Quick, do you remember how different social media was back in the mid-2010’s? If you do, you’ll notice that it’s totally a different sphere now. See, social media is now THE landscape to get yourself recognition…especially if you’re an aspiring content creator.
And the end result? Well, everyone and their mother (sometimes literally) is now on every online space and content creators multiply by the thousands. But it doesn’t seem everyone’s getting what they want and it doesn’t sit well with them.
You know what we mean and who we’re talking about, don’t you? You’ve probably seen one or two creators complaining about how their work goes unnoticed.
If you haven’t, you’ve probably heard that some creators, like Ahmed Samir (Egychology), felt like their content was being sidelined in favor of certain content.
And all of this has gotten us thinking…well, just why is it so hard to make it online these days? Did it really get that difficult?
Well, yeah. It really, really did. The thing is, online spaces grow rapidly every single day, to the point where a few months digitally can make or break a platform if it doesn’t adapt.
Creators have to deal with this constantly-changing sink-or-swim landscape and they have to deal with it well.
And dealing with it well here means that some content creators have to stop doing this thing they do when they guilt-trip people about not viewing their content. Simply, because it’s bad.
Yes, it’s bad because (and this is why social media is basically the wheel-of-fortune) people have wildly different tastes and sometimes they align and sometimes they just don’t.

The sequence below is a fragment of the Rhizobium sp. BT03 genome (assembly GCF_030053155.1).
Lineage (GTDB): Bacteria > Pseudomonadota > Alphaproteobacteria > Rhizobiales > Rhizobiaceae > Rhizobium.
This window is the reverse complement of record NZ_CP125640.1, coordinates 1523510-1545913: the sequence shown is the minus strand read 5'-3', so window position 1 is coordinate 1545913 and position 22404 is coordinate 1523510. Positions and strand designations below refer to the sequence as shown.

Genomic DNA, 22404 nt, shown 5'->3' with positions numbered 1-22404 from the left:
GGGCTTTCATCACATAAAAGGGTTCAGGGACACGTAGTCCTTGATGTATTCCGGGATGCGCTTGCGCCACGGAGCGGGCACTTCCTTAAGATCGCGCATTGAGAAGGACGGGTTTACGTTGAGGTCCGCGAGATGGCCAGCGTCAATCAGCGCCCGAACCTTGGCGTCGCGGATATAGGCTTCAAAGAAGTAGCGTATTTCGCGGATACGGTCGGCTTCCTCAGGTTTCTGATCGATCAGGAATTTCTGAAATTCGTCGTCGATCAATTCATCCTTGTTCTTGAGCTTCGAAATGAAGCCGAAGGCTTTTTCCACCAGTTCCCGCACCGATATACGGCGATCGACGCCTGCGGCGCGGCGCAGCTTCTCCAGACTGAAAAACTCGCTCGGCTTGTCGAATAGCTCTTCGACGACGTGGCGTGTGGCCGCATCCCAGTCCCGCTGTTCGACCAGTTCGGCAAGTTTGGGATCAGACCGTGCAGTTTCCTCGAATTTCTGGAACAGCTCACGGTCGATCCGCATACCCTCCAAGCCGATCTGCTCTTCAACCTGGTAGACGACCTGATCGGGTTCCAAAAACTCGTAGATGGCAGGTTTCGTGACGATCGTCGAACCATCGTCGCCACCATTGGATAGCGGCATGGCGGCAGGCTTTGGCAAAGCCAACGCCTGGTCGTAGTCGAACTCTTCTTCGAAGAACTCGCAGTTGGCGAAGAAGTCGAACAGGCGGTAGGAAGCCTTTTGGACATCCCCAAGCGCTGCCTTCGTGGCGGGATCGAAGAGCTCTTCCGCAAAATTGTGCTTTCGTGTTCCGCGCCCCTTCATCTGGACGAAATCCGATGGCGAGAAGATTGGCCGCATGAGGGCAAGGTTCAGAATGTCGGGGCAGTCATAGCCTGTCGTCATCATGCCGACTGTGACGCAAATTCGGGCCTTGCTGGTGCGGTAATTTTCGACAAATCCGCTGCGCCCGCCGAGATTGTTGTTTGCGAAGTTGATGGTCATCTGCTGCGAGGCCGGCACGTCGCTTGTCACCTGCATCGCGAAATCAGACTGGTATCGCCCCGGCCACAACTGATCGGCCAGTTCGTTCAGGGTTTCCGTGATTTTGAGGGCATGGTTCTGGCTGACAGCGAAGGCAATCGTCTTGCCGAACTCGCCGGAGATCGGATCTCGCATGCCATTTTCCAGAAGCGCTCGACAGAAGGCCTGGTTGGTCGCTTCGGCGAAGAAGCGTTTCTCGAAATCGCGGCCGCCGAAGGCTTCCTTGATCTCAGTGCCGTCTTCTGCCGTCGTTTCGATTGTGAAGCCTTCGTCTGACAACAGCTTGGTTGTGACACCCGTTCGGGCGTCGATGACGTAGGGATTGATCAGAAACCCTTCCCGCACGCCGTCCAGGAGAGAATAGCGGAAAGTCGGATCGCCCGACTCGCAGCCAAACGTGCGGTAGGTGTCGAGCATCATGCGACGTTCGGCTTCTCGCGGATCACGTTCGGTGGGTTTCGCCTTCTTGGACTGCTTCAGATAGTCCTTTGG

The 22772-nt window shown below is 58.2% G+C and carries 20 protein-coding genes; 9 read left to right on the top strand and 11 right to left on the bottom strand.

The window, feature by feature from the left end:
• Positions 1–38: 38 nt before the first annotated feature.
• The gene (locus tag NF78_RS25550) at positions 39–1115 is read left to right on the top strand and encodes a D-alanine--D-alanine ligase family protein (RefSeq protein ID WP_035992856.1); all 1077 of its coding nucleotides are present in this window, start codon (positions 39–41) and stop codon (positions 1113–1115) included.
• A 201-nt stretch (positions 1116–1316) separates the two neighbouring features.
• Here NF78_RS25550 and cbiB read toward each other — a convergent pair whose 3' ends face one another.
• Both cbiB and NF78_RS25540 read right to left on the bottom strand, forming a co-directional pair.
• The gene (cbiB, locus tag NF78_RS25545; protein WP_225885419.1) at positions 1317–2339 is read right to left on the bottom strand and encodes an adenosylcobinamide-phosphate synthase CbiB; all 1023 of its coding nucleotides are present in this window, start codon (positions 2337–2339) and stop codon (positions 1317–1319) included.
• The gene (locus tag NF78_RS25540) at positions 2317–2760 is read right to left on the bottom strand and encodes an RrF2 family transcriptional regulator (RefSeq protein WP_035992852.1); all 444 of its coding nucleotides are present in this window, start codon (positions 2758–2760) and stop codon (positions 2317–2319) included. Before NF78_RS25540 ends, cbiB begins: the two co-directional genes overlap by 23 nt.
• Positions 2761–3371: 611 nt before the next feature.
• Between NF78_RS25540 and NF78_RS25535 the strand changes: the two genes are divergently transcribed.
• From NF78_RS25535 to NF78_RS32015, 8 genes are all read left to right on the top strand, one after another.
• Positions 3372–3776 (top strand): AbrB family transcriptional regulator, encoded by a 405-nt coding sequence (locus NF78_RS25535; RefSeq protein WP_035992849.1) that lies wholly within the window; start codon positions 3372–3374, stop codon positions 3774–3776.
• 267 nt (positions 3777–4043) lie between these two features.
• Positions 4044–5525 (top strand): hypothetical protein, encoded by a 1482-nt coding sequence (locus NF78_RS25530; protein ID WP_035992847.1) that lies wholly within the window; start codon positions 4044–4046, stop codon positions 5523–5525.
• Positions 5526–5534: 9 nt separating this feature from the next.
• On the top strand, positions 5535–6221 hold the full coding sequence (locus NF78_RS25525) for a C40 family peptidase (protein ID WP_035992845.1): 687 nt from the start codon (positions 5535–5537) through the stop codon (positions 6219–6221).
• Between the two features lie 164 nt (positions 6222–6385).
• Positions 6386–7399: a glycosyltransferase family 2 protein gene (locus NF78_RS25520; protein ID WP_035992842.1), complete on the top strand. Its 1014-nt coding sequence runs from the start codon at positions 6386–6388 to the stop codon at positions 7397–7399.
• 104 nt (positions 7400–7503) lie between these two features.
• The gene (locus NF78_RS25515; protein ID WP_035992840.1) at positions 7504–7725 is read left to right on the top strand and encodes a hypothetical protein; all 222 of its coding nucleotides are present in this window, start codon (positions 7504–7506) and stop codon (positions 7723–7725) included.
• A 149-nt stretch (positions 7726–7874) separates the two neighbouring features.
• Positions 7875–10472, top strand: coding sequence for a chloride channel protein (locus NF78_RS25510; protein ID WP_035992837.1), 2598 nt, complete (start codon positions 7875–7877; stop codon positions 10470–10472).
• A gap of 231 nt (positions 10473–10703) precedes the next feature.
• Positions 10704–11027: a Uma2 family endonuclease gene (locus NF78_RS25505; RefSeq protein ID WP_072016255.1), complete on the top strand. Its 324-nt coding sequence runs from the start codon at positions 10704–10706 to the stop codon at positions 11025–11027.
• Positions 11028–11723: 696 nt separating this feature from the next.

You can’t guilt-trip them into viewing your content (or shame them for watching other types of content, i/e: sillier content).
Now, don’t get us wrong. Having your content not be as viewed as you wanted sucks, plain and simple, but that’s just what the creative process is everywhere and on every platform.
It’s full of virtual landmines and it’ll never change. But that doesn’t mean you should give up.
A lot of people took their sweet time to perfect their creative processes. People like Hadia Ghaleb (like her or not, she did reach a certain peak) and El-Da7ee7 didn’t make it in a day. But they kept working until they did.
What content creators, aspiring and struggling, need here is some patience (okay and, like, a lot of analyses of public taste).
You just have to know how to beat your frustrations without blaming others if there’s no one to blame. Let people enjoy what they enjoy and up your own personal work cache too. You’ll get there, after the hurdles.